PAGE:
It’s also a major theme for CEO Laurent Boillot, whose idea it was to create a sustainability department upon being named to the top job in 2007. Ultimately, the leadership he sets is what will guide Guerlain from its 190th year towards its 200th. It’s not always easy to align everyone in a single direction, he admits, but he maintains a positive attitude to making it happen. He is also realistic about the path forward. Guerlain needs to focus on the great growth market of Asia before making grand investments in the Americas or Africa, he says.
Digital will be a major driver in future, but the company is still feeling its way forward here. Travel retail is an engine of growth, as are the House’s own boutiques, many more of which will open in the years ahead as part of a grand roll-out in international markets. Here too, as he acknowledges, there is much work to be done for a brand that is a powerhouse in France, but has room to grow overseas.
Penning a new chapter: Heritage and modernity mix in the compelling House of Guerlain story
Fragrance first: The 68 Champs Elysées store is a cathedral to Guerlain’s creativity down the generations
Perhaps more than anyone, Boillot is aware of the history that he and his team are charged with maintaining. Their task, he says, is to preserve, develop and transmit the brand’s values onwards, and ensure the business is protected and grown for the next generation.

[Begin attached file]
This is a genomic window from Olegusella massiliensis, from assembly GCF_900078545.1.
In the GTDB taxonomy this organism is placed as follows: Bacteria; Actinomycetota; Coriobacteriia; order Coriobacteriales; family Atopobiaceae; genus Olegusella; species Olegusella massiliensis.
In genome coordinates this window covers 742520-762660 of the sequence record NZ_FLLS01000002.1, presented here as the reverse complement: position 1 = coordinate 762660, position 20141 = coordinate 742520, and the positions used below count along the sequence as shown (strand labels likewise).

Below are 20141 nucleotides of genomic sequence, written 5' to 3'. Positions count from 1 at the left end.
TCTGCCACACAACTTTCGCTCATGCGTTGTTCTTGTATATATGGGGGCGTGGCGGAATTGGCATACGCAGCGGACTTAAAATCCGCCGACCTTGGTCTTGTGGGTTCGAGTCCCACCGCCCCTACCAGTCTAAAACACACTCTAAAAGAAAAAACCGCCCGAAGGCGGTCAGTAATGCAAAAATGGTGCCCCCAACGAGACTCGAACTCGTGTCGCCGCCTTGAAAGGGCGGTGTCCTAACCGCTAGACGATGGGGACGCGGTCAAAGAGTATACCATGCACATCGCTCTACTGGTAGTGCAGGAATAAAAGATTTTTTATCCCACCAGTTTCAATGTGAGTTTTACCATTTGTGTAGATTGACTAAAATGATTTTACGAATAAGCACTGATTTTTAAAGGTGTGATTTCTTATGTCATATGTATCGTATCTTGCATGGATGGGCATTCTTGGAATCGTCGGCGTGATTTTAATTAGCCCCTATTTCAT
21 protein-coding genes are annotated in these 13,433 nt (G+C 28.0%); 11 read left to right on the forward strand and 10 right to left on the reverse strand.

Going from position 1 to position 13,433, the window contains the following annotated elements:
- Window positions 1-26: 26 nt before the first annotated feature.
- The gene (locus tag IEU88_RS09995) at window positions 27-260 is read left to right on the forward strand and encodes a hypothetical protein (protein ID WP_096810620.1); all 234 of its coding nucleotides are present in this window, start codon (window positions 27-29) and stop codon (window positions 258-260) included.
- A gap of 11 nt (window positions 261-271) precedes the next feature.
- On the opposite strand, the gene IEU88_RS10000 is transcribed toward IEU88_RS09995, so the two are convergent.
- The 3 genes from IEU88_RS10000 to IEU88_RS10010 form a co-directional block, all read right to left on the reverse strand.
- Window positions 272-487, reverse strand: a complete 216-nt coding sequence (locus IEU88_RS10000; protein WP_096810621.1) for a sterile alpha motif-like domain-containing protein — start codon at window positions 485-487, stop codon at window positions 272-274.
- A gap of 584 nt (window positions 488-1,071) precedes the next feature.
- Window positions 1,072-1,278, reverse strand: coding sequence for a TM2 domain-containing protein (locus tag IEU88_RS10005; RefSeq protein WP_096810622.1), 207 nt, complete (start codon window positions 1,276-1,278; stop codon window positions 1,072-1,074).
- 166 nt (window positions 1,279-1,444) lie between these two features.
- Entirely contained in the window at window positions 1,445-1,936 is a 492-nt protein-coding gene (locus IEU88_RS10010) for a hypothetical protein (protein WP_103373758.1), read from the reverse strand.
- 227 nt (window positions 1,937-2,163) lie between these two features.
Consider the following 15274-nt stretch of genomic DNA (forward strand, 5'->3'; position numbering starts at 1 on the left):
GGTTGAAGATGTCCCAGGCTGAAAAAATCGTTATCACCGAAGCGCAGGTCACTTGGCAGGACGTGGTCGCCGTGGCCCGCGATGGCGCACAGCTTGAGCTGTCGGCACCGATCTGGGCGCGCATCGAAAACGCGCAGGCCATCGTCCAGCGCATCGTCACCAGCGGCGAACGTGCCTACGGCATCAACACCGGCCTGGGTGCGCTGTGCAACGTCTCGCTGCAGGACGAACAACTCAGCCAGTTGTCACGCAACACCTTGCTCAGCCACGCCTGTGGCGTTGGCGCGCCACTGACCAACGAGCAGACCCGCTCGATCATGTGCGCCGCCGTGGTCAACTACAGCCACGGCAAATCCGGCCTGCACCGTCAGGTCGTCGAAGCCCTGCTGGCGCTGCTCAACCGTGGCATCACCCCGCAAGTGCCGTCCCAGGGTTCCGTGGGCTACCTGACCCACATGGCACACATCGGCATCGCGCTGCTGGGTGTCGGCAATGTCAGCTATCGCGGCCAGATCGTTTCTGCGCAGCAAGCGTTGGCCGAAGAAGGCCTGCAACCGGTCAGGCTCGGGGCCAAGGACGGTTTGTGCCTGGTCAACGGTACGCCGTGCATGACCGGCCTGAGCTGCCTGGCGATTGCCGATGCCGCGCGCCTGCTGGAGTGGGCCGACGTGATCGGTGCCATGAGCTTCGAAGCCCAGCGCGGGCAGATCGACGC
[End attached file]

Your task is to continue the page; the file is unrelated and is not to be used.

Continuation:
In this interview, he discusses that challenge, he offers his view of what brand ‘DNA’ means and he candidly assesses the fast-changing world of luxury today.
The Moodie Davitt Report: How would you describe the DNA of the Guerlain brand today? How has it evolved over 190 years and do certain elements remain timeless?
Laurent Boillot: The brand DNA is not really changing; it is more that we are trying to enrich it. There are different angles here. This is the story of a family that started as chemists and became alchemists. A family that embraced aesthetism and poetry and followed that path, while at the same time being inventors of new products and formulas. A family that were manufacturers – they didn’t outsource to anyone else and became masters of this too. And a family of businesspeople; they did all of this by themselves, creating boutiques, exploring the world for new ingredients and learning new ways to handle the business. Those are all key elements in the story.